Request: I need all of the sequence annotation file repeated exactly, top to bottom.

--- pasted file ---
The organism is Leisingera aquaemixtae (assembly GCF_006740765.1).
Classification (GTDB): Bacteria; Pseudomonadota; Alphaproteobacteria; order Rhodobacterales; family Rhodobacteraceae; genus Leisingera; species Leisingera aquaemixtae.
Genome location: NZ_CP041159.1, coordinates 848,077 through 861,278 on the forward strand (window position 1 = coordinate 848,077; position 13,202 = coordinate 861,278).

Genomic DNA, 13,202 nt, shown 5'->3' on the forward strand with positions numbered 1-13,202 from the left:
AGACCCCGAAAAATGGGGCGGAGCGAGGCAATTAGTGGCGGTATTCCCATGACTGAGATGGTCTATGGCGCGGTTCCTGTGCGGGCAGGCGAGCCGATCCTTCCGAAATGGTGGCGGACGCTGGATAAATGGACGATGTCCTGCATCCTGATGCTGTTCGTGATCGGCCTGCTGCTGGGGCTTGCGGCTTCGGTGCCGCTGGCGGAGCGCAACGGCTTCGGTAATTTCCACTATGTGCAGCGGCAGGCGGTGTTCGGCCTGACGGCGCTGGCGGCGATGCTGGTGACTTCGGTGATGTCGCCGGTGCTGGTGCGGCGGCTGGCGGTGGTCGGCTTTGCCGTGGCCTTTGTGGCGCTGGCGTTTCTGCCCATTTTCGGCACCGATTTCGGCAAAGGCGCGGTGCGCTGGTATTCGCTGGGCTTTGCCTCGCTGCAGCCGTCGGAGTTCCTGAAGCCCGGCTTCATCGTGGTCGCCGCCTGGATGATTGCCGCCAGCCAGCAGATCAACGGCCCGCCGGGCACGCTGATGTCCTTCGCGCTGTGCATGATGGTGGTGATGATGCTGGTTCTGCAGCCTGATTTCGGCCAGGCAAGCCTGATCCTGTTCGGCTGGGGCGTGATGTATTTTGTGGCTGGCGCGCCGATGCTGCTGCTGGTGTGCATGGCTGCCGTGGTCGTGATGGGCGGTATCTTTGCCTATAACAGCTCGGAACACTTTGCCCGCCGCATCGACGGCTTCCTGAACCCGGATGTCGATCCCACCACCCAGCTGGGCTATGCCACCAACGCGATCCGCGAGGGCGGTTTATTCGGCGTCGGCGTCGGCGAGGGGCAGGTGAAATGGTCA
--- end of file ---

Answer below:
The organism is Leisingera aquaemixtae (assembly GCF_006740765.1).
Classification (GTDB): Bacteria; Pseudomonadota; Alphaproteobacteria; order Rhodobacterales; family Rhodobacteraceae; genus Leisingera; species Leisingera aquaemixtae.
Genome location: NZ_CP041159.1, coordinates 848,077 through 861,278 on the forward strand (window position 1 = coordinate 848,077; position 13,202 = coordinate 861,278).

Genomic DNA, 13,202 nt, shown 5'->3' on the forward strand with positions numbered 1-13,202 from the left:
AGACCCCGAAAAATGGGGCGGAGCGAGGCAATTAGTGGCGGTATTCCCATGACTGAGATGGTCTATGGCGCGGTTCCTGTGCGGGCAGGCGAGCCGATCCTTCCGAAATGGTGGCGGACGCTGGATAAATGGACGATGTCCTGCATCCTGATGCTGTTCGTGATCGGCCTGCTGCTGGGGCTTGCGGCTTCGGTGCCGCTGGCGGAGCGCAACGGCTTCGGTAATTTCCACTATGTGCAGCGGCAGGCGGTGTTCGGCCTGACGGCGCTGGCGGCGATGCTGGTGACTTCGGTGATGTCGCCGGTGCTGGTGCGGCGGCTGGCGGTGGTCGGCTTTGCCGTGGCCTTTGTGGCGCTGGCGTTTCTGCCCATTTTCGGCACCGATTTCGGCAAAGGCGCGGTGCGCTGGTATTCGCTGGGCTTTGCCTCGCTGCAGCCGTCGGAGTTCCTGAAGCCCGGCTTCATCGTGGTCGCCGCCTGGATGATTGCCGCCAGCCAGCAGATCAACGGCCCGCCGGGCACGCTGATGTCCTTCGCGCTGTGCATGATGGTGGTGATGATGCTGGTTCTGCAGCCTGATTTCGGCCAGGCAAGCCTGATCCTGTTCGGCTGGGGCGTGATGTATTTTGTGGCTGGCGCGCCGATGCTGCTGCTGGTGTGCATGGCTGCCGTGGTCGTGATGGGCGGTATCTTTGCCTATAACAGCTCGGAACACTTTGCCCGCCGCATCGACGGCTTCCTGAACCCGGATGTCGATCCCACCACCCAGCTGGGCTATGCCACCAACGCGATCCGCGAGGGCGGTTTATTCGGCGTCGGCGTCGGCGAGGGGCAGGTGAAATGGTCA